This week has been a long and busy time. With lots of homework and surprise midterms, on my account, thrown into the mix, it’s been exhausting. About a week ago, I received word via email of the increasingly suspect status of the MAP grant due to the political gridlock in Springfield. This has been going on for the past few months – these emails. They were mostly the same when it came to updates on the MAP grant, the situation down in Springfield, what Saint Xavier’s been doing to help out and what we as students can do. It’s amusing sometimes how often the school reminds us of their efforts toward correcting this problem that they themselves have no total control over the bureaucrats down in Springfield. It shows that they are aware of their students’ concern. I appreciate it. I know the school is trying its best. If I thought otherwise, I’d be more inclined to a negative view. They’re doing all they can, I believe. If they didn’t, they’d be saying goodbye to a third of its students and much of its core value of diversity with low-income students, like myself, being forced to drop out due to a lack of funds. With a significant percentage of schools that students can’t afford to attend, it becomes a big problem. I don’t want to see that happen here. I care too much about this school and the community it has created to see it happen. Despite this notion, at least, Saint Xavier University is faring better than other schools in the state. Realizing this, I feel concerned for my friends that are going to other schools. I wonder how they’re dealing with this crisis.

I know they are doing all they can to keep this school up and running. But this email that was sent to us on the MAP grant and how we’ll have to look for alternative options was a setback for myself and I know for a lot of students in my situation. From what I’ve heard from other students in my position, we’ll have to come up with the money, around $4,750 for myself. For myself, I was able to find an acceptable alternative by taking out a loan which will be replaced with the MAP grant if it comes back. How am I going to pay that back in that time period? And why should I? Why am I and other students of low-income families being forced to pay for a grant affirmed to us by the state? I know the school’s reasoning for the push. They can’t run this school if there’s no revenue. They have done all they’ve can and more to continue to fight for us and work with us to find an amicable end to this situation. However, for the state, I have no such reservations. The state’s shooting itself in the foot by putting the burden of paying the shadow left behind by the grant upon the backs of the most financially vulnerable. If we qualified for the MAP grant due to our low-income status, how does it make sense for that student to pay what is unpayable?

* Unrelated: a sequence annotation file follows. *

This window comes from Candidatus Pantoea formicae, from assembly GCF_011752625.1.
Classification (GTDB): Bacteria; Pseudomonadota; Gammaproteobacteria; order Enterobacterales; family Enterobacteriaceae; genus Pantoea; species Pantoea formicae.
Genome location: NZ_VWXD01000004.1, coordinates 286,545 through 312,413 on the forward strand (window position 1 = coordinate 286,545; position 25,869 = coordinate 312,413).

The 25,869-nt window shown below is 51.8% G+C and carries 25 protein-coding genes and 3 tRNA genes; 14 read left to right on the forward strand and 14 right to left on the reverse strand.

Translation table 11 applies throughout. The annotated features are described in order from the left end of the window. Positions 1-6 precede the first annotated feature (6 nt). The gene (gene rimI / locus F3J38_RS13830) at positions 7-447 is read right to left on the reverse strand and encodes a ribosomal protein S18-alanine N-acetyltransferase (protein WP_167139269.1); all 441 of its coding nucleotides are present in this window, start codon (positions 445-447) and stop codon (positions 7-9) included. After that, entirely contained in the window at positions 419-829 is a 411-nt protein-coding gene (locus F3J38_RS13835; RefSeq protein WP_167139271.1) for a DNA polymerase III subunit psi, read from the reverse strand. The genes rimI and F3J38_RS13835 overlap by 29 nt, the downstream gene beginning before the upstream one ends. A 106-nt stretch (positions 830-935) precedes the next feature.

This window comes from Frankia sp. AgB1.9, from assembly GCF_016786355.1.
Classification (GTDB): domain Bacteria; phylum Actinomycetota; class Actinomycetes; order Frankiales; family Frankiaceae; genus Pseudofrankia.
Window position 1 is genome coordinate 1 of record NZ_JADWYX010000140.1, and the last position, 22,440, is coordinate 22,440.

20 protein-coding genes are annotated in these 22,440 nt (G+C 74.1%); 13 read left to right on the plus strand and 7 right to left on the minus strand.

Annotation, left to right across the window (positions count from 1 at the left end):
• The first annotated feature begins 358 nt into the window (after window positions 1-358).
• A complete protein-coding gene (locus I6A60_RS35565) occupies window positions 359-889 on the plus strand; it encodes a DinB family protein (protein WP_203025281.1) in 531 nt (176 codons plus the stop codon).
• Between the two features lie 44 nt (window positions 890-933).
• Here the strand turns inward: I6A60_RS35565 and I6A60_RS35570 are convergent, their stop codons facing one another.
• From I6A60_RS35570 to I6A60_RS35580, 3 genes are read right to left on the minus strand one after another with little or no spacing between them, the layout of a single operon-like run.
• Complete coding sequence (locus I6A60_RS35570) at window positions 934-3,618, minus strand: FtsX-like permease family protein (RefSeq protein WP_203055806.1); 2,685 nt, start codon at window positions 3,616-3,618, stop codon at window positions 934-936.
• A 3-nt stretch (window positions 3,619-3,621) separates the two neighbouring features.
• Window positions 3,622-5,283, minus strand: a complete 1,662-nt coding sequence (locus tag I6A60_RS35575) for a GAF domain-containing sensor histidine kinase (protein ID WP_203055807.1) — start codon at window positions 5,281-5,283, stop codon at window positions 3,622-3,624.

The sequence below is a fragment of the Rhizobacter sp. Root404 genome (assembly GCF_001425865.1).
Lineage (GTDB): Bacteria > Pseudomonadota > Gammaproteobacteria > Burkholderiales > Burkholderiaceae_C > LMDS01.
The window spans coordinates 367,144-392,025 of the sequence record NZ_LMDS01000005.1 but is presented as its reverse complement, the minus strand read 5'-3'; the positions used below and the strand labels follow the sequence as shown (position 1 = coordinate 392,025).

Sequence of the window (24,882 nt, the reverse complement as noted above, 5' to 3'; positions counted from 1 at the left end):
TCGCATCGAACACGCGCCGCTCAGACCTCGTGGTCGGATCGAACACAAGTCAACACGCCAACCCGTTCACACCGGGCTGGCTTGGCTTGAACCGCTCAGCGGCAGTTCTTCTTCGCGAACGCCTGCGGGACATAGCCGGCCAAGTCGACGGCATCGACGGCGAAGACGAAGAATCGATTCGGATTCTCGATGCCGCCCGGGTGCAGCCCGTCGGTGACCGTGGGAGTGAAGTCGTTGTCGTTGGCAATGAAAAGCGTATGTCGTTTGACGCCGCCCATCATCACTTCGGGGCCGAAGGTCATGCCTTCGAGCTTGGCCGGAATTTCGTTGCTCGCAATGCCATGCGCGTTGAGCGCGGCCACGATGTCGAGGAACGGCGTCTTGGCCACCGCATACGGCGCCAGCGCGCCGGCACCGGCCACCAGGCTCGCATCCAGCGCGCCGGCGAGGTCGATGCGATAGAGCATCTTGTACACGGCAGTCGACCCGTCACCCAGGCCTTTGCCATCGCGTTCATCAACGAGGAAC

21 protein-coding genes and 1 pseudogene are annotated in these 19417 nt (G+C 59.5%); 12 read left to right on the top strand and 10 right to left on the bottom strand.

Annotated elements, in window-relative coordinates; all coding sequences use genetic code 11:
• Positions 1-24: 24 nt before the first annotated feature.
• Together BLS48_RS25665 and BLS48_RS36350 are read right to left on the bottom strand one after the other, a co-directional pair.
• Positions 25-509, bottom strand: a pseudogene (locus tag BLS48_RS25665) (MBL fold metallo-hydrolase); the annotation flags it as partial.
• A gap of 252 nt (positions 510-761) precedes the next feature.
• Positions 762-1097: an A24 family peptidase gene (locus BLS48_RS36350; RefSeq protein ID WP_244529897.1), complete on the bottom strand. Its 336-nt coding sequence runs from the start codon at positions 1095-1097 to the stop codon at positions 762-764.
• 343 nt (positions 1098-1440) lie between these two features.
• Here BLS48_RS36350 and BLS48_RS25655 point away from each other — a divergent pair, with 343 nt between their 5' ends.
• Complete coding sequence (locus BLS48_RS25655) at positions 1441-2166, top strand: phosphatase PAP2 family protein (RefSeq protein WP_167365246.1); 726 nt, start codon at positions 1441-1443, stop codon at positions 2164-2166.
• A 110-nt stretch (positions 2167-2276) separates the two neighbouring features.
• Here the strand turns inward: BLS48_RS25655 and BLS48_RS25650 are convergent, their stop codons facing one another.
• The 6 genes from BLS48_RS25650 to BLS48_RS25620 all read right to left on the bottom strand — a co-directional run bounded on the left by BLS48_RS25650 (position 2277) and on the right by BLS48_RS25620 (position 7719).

I am not confident in the measures that are being taken by the state and find them misguided. I don’t blame the school. I blame the incompetence in the state legislature to affirm the basic rights of its citizens to education. I blame them for not setting aside their differences and realizing that by removing a huge percentage of its student population, low-income and poor, from acquiring the skills to work in-demand jobs, the state will suffer in the long term. For us students, we need to become more active in this process. The legislative process does not, or at least should not work in a vacuum. There was a rally of students a few weeks ago to lobby for the MAP grant, although it was ultimately unsuccessful in encouraging the state to pass the MAP grant, Saint Xavier and other schools showed their commitment to their promise of education. We need to do the same and advocate for ourselves, too. I really want to remain here at Saint Xavier. My friends are here, my dream of becoming a teacher is here. But with these circumstances, the future is uncertain. But I know Saint Xavier is there for us, and we need to be there for ourselves.

Introspection: Time Passes

There’s something wonderful about the sound of wind. It makes me think. When a window’s open, there’s a feeling of the ocean waves, the reassuring feel of sound in the silence of the morning, the promise of time’s passing. The reason why I am saying this is because of this week’s introspection, time, more specifically, the passing of time. With Spring Break only a week away, I found it to be the perfect time to write about this. I can, at least, give my humble perspective in this matter that so affects us all in a society in which time truly is money. We often make the mistake that time will wait for us or that we’ll be able to catch up to it. But it doesn’t; we can’t. Time waits for no one, right? It keeps going. That’s an issue that we, as college students, deal with all the time. I bring this up because this week has been a hectic one. Taking eighteen credit hours can be a challenge, especially when you have work alongside it as well as hobbies and clubs. It’s frustrating and draining to deal with it every day. Balancing time to fulfill our academic needs with our social ones is something that we often times take as a one of another type of instance. We either have neglected our studies to be with those we care about. Or the inverse, we abandon our time with friends to keep up with our academics. I too suffer from this blight, seeing as six demanding classes plus work and my position as secretary of a club are always on my lap.